April 17, 2017

Progress and Outlook of China's Supply-Side Structural Reforms

"Supply-side structural reform (SSSR) dominates the economic policymaking landscape in China," according to a white paper published by the Economist Intelligence Unit (EIU). The paper, which is available in both English and Chinese, continues to explain: "In place for more than a year, the policy shapes everything from the government's efforts to reduce excess industrial capacity to initiatives designed to curb high levels of corporate debt, such as debt-for-equity swaps. Evaluating China's ability to overcome its chief economic challenges and sustain its economic growth is impossible without having a proper grasp of SSSR." The EIU's white paper provides the first comprehensive, independent analysis of the program.

The paper explores five components of SSSR: cutting excess industrial capacity, destocking property inventory, corporate deleveraging, lowering corporate costs and improving 'weak links.' Below are the key takeaways for businesses as presented in the paper's "Executive Summary":
  • We expect slower progress on coal and steel industrial capacity cuts, potentially applying downward pressure on commodity prices. Capacity reductions in 2016 involved a significant amount of idle capacity and were concentrated in the private-sector; they have yet to extend meaningfully into productive capacity or the more sensitive state-owned enterprise (SOE) sector. The drive against overcapacity might also be extended to sectors including automobiles, new materials and renewable energy.
  • Efforts to destock property inventory will likely have a fairly marginal impact. Investor unease and slow progress on key reforms make it difficult to stimulate demand across smaller cities. Efforts to restrain supply are complicated by the dependence of local governments on land sales revenue; a property tax is unlikely to come in force before 2020.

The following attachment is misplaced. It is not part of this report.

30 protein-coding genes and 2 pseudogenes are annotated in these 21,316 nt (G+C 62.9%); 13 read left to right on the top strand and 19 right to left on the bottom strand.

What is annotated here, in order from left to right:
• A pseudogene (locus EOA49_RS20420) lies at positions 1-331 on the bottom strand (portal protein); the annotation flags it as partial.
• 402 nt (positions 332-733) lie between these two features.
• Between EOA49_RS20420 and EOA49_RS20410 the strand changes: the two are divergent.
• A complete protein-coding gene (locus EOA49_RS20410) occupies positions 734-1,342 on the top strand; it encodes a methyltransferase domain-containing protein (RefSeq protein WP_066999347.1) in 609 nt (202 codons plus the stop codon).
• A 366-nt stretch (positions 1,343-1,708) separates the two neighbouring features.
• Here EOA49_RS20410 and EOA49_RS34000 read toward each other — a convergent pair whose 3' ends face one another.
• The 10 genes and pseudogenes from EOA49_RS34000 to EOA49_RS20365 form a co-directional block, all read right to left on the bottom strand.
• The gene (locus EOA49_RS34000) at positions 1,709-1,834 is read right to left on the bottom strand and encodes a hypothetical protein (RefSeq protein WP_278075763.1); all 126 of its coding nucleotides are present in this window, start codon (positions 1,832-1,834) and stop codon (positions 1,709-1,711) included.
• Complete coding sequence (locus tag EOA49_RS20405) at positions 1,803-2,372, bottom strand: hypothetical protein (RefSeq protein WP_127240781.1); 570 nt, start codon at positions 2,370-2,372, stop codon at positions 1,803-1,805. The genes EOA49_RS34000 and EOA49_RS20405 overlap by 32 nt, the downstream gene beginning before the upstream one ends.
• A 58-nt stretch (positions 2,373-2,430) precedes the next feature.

• Some of the deleveraging schemes backed by the authorities, such as debt-for-equity swaps, are problematically structured and may not achieve that much in terms of meaningfully reducing corporate debt. More important will be pushing a productivity reform agenda, especially among SOEs.
  • Companies will benefit from lower effective tax rates, with the government set to ease burdens associated with administrative charges and social security. However, we do not expect a broad cut in the corporate tax rate and the introduction of the Environmental Protection Tax in 2018 will create significant additional costs for industrial firms.
  • Strong government support for innovation under strengthening "weak links" and the Made in China 2025 initiative will provide local firms with resources and capital to help their transition up the manufacturing value-chain, to the likely detriment of foreign players. There are inefficiencies associated with this top-down approach, however, and in terms of innovation, private technology companies will play a bigger role in the transformation than state-owned firms.
Importantly, the paper explains that "SSSR's close association with the Chinese president, Xi Jinping, means it is likely to shape economic policy for many years to come. Companies and investors need to monitor the development of the policy carefully if they are to be alert to both opportunities and risks in the Chinese business landscape."

How do you anticipate SSSR impacting your business?

UPDATE: The EIU held a webinar on Apr. 27, 2017 discussing its whitepaper in greater detail. You can watch a recording of the webinar through this link.

Aaron Rose is an advisor to talented entrepreneurs and co-founder of great companies. He also serves as the editor of Solutions for a Sustainable World.

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